Multifaceted purist pop

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Turn that frown upside down; drop your musical preconceptions and assault your senses with Pedals, the third album from Chicago’s ultralounge, modern-pop outfit, the Aluminum Group. This is the jazziest and most seductive confection of purist pop gems I’ve heard in a long time – sunshine shimmering guitars, classic crooning, peppy horn arrangements, breezy bossa nova-ish beats and sweeping strings. A truly magical audio odyssey led by the Navin brothers and featuring performances by the ultracool Jim O’Rourke, Sean O’Hagan (High Llamas), Edith Frost and Amy Warren, to name but a few.

Rarely do I wax lyrical, but every song involves either complex harmonies and / or instrumentation made even more interesting by unexpected tempo changes and creative sound experimentation, yet remains true to the guiding principle of good pop – simple, lighthearted, catchy and never shallow. "Paperback" epitomizes this idea. On the surface, it’s a lackadaisical mockery of the boy who crushed your heart with lyrics delivered through Amy Warren’s sumptuous vocals. Underneath, it’s a complex range of emotions and soundscapes.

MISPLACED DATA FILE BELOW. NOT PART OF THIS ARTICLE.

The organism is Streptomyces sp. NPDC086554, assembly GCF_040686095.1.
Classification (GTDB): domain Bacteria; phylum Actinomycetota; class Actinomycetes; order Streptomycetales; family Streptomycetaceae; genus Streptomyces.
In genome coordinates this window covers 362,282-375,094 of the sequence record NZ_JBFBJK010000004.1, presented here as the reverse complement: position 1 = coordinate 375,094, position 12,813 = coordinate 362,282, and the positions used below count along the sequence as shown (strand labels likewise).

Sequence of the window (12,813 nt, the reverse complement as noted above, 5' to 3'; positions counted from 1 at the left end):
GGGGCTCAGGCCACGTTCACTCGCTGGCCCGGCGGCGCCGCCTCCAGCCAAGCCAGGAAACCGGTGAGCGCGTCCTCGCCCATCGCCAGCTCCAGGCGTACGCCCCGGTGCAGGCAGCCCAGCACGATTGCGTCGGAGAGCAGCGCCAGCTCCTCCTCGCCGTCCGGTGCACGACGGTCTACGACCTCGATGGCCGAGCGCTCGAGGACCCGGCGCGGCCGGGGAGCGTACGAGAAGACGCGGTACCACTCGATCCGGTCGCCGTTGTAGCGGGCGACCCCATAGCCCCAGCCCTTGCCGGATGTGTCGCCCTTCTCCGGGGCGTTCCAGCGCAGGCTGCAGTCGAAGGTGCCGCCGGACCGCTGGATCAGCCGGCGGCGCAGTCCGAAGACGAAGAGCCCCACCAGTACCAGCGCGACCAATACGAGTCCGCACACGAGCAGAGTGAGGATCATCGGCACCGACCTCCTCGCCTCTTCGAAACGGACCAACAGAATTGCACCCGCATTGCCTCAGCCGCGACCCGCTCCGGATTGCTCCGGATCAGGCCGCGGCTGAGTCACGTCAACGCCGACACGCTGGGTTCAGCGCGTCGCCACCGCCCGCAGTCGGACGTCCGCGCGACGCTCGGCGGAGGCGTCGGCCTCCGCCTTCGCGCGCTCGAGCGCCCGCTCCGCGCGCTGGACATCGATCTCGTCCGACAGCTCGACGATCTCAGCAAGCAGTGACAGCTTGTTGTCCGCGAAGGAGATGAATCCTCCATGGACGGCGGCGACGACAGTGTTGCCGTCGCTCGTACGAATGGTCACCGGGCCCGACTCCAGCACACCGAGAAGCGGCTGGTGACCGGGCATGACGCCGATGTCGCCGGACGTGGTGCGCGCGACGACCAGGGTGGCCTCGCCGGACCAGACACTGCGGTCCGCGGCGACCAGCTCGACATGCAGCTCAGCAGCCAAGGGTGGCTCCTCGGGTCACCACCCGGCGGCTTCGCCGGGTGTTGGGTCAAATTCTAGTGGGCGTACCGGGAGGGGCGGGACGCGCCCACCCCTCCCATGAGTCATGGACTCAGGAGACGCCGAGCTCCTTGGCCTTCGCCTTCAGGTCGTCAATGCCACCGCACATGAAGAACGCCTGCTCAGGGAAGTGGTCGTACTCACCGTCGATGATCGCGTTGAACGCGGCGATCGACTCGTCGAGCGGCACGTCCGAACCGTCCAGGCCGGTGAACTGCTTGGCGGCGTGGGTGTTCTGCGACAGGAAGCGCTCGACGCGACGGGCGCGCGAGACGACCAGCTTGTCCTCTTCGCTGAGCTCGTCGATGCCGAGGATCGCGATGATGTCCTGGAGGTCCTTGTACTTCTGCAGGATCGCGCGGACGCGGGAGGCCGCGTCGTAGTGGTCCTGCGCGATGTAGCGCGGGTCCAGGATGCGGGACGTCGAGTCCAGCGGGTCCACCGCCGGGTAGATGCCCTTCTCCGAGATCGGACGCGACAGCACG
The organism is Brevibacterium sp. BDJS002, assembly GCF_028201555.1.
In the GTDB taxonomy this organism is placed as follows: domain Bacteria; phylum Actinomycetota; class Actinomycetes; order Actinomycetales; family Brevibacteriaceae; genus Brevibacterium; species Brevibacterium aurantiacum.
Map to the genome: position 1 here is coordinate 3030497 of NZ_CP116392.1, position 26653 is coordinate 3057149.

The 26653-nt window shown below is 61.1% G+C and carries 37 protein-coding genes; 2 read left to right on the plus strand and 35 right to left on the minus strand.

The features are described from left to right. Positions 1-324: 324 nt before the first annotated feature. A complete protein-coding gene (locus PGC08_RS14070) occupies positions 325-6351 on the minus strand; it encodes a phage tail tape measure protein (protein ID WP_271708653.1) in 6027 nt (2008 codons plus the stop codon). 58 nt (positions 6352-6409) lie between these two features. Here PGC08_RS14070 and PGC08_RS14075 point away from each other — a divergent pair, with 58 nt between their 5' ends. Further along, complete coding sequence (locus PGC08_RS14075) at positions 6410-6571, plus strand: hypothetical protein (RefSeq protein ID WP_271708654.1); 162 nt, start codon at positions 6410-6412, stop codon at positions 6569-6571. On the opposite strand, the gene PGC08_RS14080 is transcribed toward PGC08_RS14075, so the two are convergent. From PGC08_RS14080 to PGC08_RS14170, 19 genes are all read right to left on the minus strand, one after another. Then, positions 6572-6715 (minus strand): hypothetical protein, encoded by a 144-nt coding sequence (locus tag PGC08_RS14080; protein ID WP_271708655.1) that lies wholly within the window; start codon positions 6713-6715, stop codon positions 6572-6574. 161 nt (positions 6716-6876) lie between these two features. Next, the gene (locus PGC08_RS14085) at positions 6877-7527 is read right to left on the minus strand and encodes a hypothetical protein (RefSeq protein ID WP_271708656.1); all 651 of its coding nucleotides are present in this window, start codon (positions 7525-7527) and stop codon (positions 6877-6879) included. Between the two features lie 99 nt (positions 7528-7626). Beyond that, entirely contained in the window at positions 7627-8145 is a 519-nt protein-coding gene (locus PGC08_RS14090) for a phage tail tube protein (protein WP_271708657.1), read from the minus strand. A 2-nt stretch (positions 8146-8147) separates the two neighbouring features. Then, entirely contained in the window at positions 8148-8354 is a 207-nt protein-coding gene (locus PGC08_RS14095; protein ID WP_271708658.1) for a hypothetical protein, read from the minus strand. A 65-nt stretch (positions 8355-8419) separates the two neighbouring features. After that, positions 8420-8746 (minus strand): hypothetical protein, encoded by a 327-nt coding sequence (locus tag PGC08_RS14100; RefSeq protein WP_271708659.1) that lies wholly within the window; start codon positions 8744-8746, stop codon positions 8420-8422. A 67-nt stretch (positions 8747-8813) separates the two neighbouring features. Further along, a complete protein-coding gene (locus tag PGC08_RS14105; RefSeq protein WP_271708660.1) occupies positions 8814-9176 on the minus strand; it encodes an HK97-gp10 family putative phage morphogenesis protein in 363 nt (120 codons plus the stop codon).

From the charmingly sassy "Rrose Selavy’s Valise," to the heated "$35," Pedals easily impresses, expressing the romance of Stan Getz and Astrud Gilberto’s "Girl from Ipanema." Don’t believe me? Just turn off that cheesy poof pop-soul prince or princess polluting the airwaves and immerse yourself in all 10 of these songs.

Admitted lovers of what Frank Navin calls the "high pop radio sound" of the ‘60s and ‘70s (i.e. Burt Bacharach, Jimmy Webb), what the musicians in Aluminum Group don’t admit to – or perhaps don’t recognize – is a minimalist Kraftwerk spirit, especially evident in "Lie Detector Test."

It works. Pedals works. Complicated to create, but oh-so easy to appreciate.

A.J. Duric writes about music for the Metro Times. E-Mail letters@metrotimes.com.

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